A server outside the Copenhagen institution Conditori La Glace. Photo: Robin Skjoldborg/Visit Denmark
Frigga Rytter was the first guest at Mad & Kaffe, in Copenhagen's Vesterbro district on Monday morning.
“I've really missed it, because this is something I did all the time with my family,” she told Denmark's state broadcaster. “It's so fantastic that things are beginning to quietly open up.”
A selection of Danish Wienerbrød. Photo: Maria Nielsen/Visit Denmark
The reopening comes with new guidelines, requiring restaurants and cafés to ensure that each sitting customer has two square metres to themselves, and that there are no groups of more than ten.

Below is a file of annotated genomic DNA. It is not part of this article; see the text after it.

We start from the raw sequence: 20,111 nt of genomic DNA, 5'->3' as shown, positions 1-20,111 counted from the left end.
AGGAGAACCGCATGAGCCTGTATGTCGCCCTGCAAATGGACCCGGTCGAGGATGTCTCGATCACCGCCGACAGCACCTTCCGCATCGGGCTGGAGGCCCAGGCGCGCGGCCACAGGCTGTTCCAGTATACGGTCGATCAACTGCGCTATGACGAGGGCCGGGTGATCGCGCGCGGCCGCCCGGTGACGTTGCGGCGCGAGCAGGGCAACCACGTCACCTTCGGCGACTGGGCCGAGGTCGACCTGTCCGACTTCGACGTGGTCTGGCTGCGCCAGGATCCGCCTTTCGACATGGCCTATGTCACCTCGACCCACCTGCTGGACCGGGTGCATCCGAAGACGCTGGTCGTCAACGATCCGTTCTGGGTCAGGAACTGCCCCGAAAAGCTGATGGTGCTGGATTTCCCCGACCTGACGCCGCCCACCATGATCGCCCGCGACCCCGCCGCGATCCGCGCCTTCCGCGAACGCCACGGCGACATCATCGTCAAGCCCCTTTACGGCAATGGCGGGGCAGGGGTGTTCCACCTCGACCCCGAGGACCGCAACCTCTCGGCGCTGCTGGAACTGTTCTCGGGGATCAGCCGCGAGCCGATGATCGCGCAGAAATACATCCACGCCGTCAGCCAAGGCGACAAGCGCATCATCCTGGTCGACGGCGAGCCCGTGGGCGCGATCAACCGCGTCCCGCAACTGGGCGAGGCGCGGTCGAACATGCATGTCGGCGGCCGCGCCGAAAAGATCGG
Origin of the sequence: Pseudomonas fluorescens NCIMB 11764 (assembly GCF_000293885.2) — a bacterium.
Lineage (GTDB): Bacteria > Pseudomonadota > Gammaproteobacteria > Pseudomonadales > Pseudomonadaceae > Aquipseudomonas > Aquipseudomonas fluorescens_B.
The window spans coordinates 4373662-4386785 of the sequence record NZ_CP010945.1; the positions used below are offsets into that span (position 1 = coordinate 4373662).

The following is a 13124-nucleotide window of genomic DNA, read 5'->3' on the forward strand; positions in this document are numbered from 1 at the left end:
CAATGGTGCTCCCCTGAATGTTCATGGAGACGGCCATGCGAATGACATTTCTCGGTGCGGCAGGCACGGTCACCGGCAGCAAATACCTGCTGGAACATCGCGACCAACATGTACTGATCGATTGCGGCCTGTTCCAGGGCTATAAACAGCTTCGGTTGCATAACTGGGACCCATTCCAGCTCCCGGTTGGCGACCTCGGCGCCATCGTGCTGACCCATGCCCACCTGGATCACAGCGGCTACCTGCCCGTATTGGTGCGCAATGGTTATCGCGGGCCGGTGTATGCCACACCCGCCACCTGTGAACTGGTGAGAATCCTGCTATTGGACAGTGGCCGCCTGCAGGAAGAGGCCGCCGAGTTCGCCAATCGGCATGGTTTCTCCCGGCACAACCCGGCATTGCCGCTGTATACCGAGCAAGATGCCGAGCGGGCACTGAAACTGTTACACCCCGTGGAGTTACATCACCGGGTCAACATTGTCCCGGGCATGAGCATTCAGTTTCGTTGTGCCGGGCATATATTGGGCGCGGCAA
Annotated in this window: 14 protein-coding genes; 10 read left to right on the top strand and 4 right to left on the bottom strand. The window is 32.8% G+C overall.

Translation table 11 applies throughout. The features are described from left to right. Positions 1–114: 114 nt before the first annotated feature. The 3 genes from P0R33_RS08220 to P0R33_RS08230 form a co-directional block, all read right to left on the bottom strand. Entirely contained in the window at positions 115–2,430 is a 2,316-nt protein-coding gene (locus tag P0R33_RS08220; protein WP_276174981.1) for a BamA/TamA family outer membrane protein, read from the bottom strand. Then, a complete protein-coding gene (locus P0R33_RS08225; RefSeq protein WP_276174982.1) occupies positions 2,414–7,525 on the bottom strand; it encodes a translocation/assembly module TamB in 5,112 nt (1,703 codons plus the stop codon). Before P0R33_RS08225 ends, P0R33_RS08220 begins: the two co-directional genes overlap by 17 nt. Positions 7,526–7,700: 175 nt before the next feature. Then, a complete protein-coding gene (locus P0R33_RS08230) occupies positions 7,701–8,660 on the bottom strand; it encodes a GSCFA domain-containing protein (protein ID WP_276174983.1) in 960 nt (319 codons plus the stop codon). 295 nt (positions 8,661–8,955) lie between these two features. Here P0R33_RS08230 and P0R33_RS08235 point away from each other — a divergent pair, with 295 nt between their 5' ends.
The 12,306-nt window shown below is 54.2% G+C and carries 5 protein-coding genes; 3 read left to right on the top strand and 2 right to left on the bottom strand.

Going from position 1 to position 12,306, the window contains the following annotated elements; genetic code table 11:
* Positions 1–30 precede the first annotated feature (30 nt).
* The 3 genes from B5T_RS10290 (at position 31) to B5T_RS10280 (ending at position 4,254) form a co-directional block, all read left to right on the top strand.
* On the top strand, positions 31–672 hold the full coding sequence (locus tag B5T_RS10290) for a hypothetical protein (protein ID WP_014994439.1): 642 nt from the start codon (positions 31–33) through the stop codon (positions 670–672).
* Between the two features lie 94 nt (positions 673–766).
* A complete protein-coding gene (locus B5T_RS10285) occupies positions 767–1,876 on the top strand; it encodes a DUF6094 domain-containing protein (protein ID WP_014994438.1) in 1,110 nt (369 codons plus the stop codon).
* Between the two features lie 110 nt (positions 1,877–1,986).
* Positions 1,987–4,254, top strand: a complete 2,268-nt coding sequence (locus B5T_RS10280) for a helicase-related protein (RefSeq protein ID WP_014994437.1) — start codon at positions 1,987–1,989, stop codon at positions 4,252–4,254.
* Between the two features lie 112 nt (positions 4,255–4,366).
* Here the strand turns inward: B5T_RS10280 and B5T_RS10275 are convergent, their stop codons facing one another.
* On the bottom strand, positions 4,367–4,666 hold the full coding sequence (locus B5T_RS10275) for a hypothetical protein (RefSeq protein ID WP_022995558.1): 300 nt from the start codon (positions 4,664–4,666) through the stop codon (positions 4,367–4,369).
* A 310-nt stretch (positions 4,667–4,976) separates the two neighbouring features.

There needs to be a distance of at least one metre between tables, or some sort of protection, such as a plastic screen.
There also needs to be “easy access to hand hygiene”.
“It will be like a game of Tetris, but we have to get the pieces together,” Anders Aagaard, founder and owner of Madklubben, which operates 25 restaurants, told DR on Sunday. ''
He said that opening up was going to be a challenge.
“If you've helped open a restaurant, then you'll know how hard it is. And having to open 25, when 13 have been hibernating for two months, it is a special form of torture,” he joked.